Judy Battista: New York Giants. In an up-for-grabs division of flawed teams, Eli Manning's steadiness and durability give the Giants a narrow edge over the Washington Redskins.
Gil Brandt: Dallas Cowboys. The Cowboys were outscored by opponents in 2012, but that should not happen again with their new defensive staff. Tony Romo and Dez Bryant should have big years, and the running game is much improved.
Albert Breer: Giants. With the other clubs in the division facing some form of transition (caused by injuries, staff turnover, etc.), the time seems right for this model of consistency to bounce back in a big way.
Bucky Brooks: Cowboys. Tony Romo and coach Jason Garrett finally get it right in the Big D by avoiding the costly turnovers and time-management miscues that have killed the team in previous years.
Jeff Darlington: Washington Redskins. Too many people define the Redskins' season by how it ended: with Robert Griffin III injured. But the seven-game win streak they put together down the stretch didn't come about by accident.
Elliot Harrison: Redskins. Robert Griffin III will prove that 2012 was no fluke, playing great football late to best the Cowboys and Giants for the NFC East crown. RGIII's knee? It'll be a distant memory.
Daniel Jeremiah: Cowboys. For once, it seems like this Cowboys team is flying under the radar. Tony Romo will cut down on his turnovers and the defense will be fundamentally sound under new coordinator Monte Kiffin.
Kimberly Jones: Giants. An improved defensive line makes the difference -- as long as JPP is JPP.
Brooks: The case for pace
are among the many teams speeding up offensive pace.
reveals the trend's benefits.
Ian Rapoport: Cowboys. No, seriously, this is the year. Really. Jason Garrett has given up play calling to be the leader he can be. The new defensive staff, meanwhile, will turn in some takeaways.
Adam Schein: Philadelphia Eagles. Surprised? Don't be. Nine wins might equal a title in this mediocre division. I believe in new coach Chip Kelly, and I think LeSean McCoy is in line for a fantastic season.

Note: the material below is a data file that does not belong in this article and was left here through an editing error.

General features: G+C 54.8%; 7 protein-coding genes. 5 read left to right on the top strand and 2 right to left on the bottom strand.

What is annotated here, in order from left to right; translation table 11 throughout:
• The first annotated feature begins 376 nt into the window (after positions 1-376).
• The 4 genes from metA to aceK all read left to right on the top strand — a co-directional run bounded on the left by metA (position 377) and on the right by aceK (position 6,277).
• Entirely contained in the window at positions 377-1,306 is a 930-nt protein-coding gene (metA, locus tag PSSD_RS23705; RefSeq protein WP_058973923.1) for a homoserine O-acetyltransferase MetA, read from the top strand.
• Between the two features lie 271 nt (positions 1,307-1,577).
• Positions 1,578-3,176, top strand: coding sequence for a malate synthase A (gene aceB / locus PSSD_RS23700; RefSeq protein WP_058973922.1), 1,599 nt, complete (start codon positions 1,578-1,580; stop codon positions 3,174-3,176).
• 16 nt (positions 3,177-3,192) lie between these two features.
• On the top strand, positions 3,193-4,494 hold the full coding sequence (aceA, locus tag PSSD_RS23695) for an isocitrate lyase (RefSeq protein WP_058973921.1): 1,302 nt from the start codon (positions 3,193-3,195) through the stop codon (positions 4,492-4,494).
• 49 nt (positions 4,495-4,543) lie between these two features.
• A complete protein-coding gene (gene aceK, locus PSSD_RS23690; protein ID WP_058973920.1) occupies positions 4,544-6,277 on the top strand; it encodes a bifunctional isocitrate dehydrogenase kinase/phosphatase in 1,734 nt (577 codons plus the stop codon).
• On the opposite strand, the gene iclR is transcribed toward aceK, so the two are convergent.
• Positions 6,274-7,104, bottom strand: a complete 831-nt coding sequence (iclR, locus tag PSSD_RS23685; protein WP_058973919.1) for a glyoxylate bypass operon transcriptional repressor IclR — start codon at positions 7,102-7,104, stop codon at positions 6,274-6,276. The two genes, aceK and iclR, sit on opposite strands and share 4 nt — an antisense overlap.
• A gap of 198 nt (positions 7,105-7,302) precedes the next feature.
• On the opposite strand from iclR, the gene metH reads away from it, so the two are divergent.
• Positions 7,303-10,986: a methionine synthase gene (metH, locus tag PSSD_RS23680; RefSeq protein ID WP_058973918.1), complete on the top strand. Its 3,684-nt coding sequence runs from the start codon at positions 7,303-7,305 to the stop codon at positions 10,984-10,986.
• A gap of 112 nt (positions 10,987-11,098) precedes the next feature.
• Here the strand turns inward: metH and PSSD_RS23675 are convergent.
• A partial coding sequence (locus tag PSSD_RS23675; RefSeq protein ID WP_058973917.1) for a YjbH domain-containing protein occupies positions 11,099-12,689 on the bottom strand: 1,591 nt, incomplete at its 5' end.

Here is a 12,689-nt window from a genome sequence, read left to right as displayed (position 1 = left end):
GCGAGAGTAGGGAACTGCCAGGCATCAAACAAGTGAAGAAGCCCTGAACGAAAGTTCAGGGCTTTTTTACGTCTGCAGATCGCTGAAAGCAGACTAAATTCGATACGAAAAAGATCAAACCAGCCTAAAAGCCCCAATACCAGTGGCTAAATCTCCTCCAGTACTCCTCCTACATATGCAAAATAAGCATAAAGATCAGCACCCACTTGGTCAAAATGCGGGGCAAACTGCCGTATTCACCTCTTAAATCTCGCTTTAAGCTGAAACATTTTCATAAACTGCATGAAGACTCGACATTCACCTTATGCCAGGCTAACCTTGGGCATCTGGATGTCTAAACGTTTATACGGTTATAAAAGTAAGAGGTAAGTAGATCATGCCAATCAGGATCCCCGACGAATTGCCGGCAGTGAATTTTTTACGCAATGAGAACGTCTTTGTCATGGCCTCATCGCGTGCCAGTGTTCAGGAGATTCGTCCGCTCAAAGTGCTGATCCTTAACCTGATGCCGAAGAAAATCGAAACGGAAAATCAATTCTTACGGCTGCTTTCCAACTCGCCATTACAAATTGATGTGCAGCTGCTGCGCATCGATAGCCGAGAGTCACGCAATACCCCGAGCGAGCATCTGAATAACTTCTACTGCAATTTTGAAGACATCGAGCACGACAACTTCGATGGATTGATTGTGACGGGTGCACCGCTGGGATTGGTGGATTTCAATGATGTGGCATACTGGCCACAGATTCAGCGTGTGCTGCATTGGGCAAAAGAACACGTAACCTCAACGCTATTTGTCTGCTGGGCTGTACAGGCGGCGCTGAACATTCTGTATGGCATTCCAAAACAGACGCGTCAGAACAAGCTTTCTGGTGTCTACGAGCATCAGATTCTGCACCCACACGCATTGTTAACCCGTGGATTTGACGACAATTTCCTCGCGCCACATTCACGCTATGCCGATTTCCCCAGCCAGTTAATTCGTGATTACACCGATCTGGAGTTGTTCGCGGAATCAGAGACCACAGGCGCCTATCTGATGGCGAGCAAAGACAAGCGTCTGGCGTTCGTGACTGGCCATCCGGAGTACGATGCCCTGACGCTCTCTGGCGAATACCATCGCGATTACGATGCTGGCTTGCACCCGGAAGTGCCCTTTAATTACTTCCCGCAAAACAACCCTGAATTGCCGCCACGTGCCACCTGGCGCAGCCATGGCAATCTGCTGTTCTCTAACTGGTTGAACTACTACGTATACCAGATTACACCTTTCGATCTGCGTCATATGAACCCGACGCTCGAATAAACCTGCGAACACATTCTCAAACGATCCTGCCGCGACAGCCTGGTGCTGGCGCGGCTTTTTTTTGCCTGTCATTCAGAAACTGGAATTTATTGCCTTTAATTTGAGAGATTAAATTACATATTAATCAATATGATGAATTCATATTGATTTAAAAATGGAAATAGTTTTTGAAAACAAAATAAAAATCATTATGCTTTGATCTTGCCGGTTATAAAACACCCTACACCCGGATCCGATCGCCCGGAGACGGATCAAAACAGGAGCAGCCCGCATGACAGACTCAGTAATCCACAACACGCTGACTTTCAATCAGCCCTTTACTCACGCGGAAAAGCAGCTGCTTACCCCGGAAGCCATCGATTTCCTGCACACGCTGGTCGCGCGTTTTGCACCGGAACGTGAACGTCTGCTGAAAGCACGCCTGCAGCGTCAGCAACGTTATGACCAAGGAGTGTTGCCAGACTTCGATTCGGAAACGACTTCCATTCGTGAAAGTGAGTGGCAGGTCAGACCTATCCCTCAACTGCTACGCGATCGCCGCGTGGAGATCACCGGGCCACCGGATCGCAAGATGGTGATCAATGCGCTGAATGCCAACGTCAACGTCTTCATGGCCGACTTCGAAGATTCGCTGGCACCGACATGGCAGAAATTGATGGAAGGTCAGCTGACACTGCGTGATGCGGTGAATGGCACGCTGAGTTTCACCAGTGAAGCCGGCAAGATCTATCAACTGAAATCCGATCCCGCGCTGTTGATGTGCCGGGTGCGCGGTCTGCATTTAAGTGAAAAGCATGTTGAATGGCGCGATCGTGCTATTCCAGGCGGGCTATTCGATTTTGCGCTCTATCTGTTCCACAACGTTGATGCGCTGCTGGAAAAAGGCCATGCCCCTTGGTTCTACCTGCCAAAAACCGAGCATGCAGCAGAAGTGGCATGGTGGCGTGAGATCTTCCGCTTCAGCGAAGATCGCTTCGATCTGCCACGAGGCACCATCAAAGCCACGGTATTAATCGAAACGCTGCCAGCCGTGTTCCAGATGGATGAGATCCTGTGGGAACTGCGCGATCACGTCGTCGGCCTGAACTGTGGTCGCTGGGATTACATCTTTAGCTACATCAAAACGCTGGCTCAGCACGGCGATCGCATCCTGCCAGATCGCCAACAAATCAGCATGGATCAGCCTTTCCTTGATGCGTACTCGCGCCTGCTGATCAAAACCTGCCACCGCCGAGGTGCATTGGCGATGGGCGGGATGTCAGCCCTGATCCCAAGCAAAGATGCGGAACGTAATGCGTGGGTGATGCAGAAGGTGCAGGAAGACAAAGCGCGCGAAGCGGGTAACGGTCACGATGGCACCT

Michael Silver: Cowboys. Though it defies much of what I believe on a logical level, I just have a feeling that, after some close calls, it's the Cowboys' turn.
Judy Battista: Green Bay Packers. The addition of a running game will balance the offensive attack and insulate Aaron Rodgers. As long as he's upright, the Packers are a threat.
Gil Brandt: Detroit Lions. Signing running back Reggie Bush was a great move and will help significantly, while fellow free-agent addition Glover Quin will be a boost to the secondary. Detroit, which has a good home schedule, really shored up its defense through the draft.
Albert Breer: Packers. Having Aaron Rodgers is probably worth 10 wins to start with. And that's good, because the Packers are facing more questions than they have in a few years.
Bucky Brooks: Chicago Bears. The Bears finally have an offense with the potential to match the explosiveness of their turnover-driven defense. That's a scary thought for opponents accustomed to facing the one-dimensional outfits characteristic of the Lovie Smith era.
Jeff Darlington: Packers. No matter how much success he has, Aaron Rodgers will always carry a chip on his shoulder. This year will be no different.
Elliot Harrison: Packers. Offensive line issues in Chicago and Christian Ponder issues in Minnesota will allow the 10-5-1 Packers to win the NFC North again.
Daniel Jeremiah: Packers. This Packers roster has some holes, but Aaron Rodgers is the difference-maker in the division.
Kimberly Jones: Packers. The 49ers and Redskins will present two early tests for the Packers' improved defense.
Ian Rapoport: Bears. The only body language we'll be judging Jay Cutler on will be his method of putting on a division championship hat.
Adam Schein: Packers. Aaron Rodgers will be the NFL MVP. Rodgers and Mike McCarthy are the best QB-coach combo in the game. The defense will be better than last year's version.
Michael Silver: Bears. With new coach Marc Trestman in charge of the offense, Jay Cutler, Matt Forte and friends are poised to put together breakout seasons in a competitive division.